Halloween and Fortune Telling
Today, we do not have as much emphasis placed on fortune telling with the celebration of Halloween as once was the case. In the beginnings of the holiday in this country, fortune telling was one of the most important events. There weren’t Halloween parties and parades or costumes and trick or treating, but many a girl in the late 1800’s and turn of the 1900’s would be sitting in her parlor dropping a hazel nut in the coals of her fire that she has named for the one she loves. If it burns completely to ashes, he would be her true love.
There were many Halloween charms practiced and they all dealt with romanticism and finding ones future mate. Some were quite odd, such as going out at midnight and pulling kale by the roots; if it came up by its roots complete than your love was true and you would marry. Others are somewhat familiar to us, a woman looking into a mirror at midnight expecting to see the face of her love. (Remember the baby boomer version of this, a slightly twisted variety? Bloody Mary?) Many of these charms are illustrated in antique Halloween postcards.
In the 1910s and 1920s Halloween parties became the vogue. Party games were now fashioned with the same goals in mind as the old charms. In the 1912 book Games For Hallow-e’en by Mary E. Blain one such game is the Dough Test. Take water and flour and make dough, write on slips of paper names of several opposite friends; roll papers into balls of dough and drop them into water. First names to appear will be future husband or wife.
Also around the turn of the century there was great interest in Spiritualism and although most games were still focused on love and marriage, fortune telling items and games not strictly “Halloween” became popular. Surely, these too were used at Halloween. Many Halloween party guides of the era, such as the Dennison Bogie Book, suggest having someone perform as a gypsy, or crone and read the tarot.
Today many Halloween collectors also collect all sorts of fortune telling items. One of the most coveted is the Sybil Fortune Telling Doll, seen here in her original turn of the century composition version and in her 1930s cardboard litho version.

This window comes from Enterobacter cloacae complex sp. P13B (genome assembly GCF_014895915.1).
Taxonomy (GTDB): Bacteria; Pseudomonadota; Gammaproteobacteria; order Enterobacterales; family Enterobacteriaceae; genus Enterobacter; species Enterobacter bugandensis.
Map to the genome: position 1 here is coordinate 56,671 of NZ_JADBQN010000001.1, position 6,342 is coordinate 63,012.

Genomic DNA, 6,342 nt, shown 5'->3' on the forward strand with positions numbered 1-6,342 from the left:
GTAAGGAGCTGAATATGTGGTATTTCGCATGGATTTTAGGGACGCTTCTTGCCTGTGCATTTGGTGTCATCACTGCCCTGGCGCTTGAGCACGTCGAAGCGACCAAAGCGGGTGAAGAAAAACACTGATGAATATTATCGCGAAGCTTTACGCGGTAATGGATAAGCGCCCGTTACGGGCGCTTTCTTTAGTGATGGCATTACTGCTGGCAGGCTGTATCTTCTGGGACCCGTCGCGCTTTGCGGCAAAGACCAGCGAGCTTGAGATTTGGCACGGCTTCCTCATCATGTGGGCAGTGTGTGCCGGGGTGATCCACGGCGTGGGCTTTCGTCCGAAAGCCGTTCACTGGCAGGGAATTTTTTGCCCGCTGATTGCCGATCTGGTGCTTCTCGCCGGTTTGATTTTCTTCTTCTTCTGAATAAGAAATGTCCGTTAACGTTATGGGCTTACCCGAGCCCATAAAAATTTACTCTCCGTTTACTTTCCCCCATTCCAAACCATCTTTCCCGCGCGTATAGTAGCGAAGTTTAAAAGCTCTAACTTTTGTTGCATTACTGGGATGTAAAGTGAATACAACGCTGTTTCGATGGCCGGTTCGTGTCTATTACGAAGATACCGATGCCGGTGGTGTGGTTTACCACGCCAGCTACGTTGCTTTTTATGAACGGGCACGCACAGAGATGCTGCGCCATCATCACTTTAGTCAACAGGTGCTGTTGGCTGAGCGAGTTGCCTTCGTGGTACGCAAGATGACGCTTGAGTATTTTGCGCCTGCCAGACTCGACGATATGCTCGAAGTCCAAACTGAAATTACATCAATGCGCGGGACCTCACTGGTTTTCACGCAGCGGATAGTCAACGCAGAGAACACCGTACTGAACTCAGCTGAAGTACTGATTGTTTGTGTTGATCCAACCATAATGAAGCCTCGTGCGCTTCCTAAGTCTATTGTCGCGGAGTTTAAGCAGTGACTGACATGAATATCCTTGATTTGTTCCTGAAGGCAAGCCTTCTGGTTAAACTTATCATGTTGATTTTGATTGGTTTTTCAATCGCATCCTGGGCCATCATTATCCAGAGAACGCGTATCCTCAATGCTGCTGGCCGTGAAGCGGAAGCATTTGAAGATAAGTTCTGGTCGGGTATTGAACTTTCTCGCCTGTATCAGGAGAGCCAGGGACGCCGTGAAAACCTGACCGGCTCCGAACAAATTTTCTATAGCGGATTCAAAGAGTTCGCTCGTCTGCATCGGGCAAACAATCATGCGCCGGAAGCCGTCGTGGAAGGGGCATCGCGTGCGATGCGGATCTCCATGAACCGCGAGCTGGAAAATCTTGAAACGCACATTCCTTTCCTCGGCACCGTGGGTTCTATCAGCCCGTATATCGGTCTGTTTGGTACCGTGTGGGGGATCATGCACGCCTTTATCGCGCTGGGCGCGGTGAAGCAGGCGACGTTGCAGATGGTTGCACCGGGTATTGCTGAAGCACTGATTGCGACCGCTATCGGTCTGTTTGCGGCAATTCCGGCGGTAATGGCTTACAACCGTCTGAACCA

Other very popular collected fortune telling games are different versions of the Fortune Teller as seen here. The first was from the turn of the century, the last, The Fortune Teller from the 1930s.
In the 1930s cake charms became popular. You can still buys these at some party or novelty stores today. The idea is that you bake these into a cake, and when a guest finds a particular charm in his piece he checks it against the list of fortunes to see what lays ahead for him.
Other popular party fortune telling games were Halloween “punchboards.” These were cardboard pieces with many holes. These holes were filled with tightly rolled scrolls of fortunes and covered by a decorative paper front and a paper back. A metal peg was provided so you could punch the fortune through the paper.
Spinner fortune games in which one would use a spinner to point to ones fortune were also popular. In one version the spinner may point to a symbol that would correspond to an accompanying chart or directly to the fortune. In other versions the player may be required to do a stunt in order to get his fortune, thereby making the game more entertaining. Some of these spinner type games were Fortune By the Luminous Cat, Whirl-O, and Spin-O-Rama. Two other interesting versions are a metal spinning fortune top and a metal disc that spins to reveal a window with a fortune underneath. This Halloween fortune game is called “What the Stars Say.”
Most of these games remained popular through the early 1950s and then seemed to lose favor, bowing to a more sanitized Halloween. The new era of Halloween party played more musical chairs and telephone, listened to a spooky story, or played the Grand Prize game.
Today’s Halloween party goers are once again enjoying the fun and mysticism of fortune telling. They bring their Ouija boards out, bring along a deck of tarot cards, perhaps the hostess bakes a cake with the charms in it or invites a psychic to foretell the future. Halloween collectors eagerly seek fortune telling items and Halloween games for their collections, some antique fortune telling games are extremely valuable. An antique McLoughlin Brothers lithographed fortune telling game, The Mystic Wanderer, recently sold on eBay for $820.
Perhaps you will be wooed to the mystic side of our favorite holiday. What is in the cards for you?